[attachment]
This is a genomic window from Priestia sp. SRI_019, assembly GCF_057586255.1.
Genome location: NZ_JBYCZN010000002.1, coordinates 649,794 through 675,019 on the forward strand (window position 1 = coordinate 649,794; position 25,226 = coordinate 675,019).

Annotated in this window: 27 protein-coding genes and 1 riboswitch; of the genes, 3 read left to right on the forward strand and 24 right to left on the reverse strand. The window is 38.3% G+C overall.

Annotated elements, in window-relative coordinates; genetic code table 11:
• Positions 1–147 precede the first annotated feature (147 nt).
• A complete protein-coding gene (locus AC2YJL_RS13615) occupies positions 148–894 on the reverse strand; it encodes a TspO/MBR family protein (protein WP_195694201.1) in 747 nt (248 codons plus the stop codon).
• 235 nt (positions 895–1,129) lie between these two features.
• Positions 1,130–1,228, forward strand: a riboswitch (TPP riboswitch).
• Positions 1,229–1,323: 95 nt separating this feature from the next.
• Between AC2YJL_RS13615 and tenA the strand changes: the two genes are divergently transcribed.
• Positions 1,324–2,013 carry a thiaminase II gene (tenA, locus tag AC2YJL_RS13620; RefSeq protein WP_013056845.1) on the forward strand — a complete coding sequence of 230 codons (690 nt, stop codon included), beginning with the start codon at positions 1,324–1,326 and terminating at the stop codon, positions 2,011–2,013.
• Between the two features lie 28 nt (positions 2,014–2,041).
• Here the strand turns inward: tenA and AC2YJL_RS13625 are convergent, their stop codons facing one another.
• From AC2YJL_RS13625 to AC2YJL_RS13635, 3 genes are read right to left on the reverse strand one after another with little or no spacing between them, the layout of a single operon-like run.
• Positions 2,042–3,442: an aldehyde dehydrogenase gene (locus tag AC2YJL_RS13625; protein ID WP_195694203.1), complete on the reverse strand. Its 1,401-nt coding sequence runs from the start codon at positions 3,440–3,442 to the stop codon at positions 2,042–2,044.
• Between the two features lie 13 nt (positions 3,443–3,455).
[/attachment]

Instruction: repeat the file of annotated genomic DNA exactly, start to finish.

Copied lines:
This is a genomic window from Priestia sp. SRI_019, assembly GCF_057586255.1.
Genome location: NZ_JBYCZN010000002.1, coordinates 649,794 through 675,019 on the forward strand (window position 1 = coordinate 649,794; position 25,226 = coordinate 675,019).

Annotated in this window: 27 protein-coding genes and 1 riboswitch; of the genes, 3 read left to right on the forward strand and 24 right to left on the reverse strand. The window is 38.3% G+C overall.

Annotated elements, in window-relative coordinates; genetic code table 11:
• Positions 1–147 precede the first annotated feature (147 nt).
• A complete protein-coding gene (locus AC2YJL_RS13615) occupies positions 148–894 on the reverse strand; it encodes a TspO/MBR family protein (protein WP_195694201.1) in 747 nt (248 codons plus the stop codon).
• 235 nt (positions 895–1,129) lie between these two features.
• Positions 1,130–1,228, forward strand: a riboswitch (TPP riboswitch).
• Positions 1,229–1,323: 95 nt separating this feature from the next.
• Between AC2YJL_RS13615 and tenA the strand changes: the two genes are divergently transcribed.
• Positions 1,324–2,013 carry a thiaminase II gene (tenA, locus tag AC2YJL_RS13620; RefSeq protein WP_013056845.1) on the forward strand — a complete coding sequence of 230 codons (690 nt, stop codon included), beginning with the start codon at positions 1,324–1,326 and terminating at the stop codon, positions 2,011–2,013.
• Between the two features lie 28 nt (positions 2,014–2,041).
• Here the strand turns inward: tenA and AC2YJL_RS13625 are convergent, their stop codons facing one another.
• From AC2YJL_RS13625 to AC2YJL_RS13635, 3 genes are read right to left on the reverse strand one after another with little or no spacing between them, the layout of a single operon-like run.
• Positions 2,042–3,442: an aldehyde dehydrogenase gene (locus tag AC2YJL_RS13625; protein ID WP_195694203.1), complete on the reverse strand. Its 1,401-nt coding sequence runs from the start codon at positions 3,440–3,442 to the stop codon at positions 2,042–2,044.
• Between the two features lie 13 nt (positions 3,443–3,455).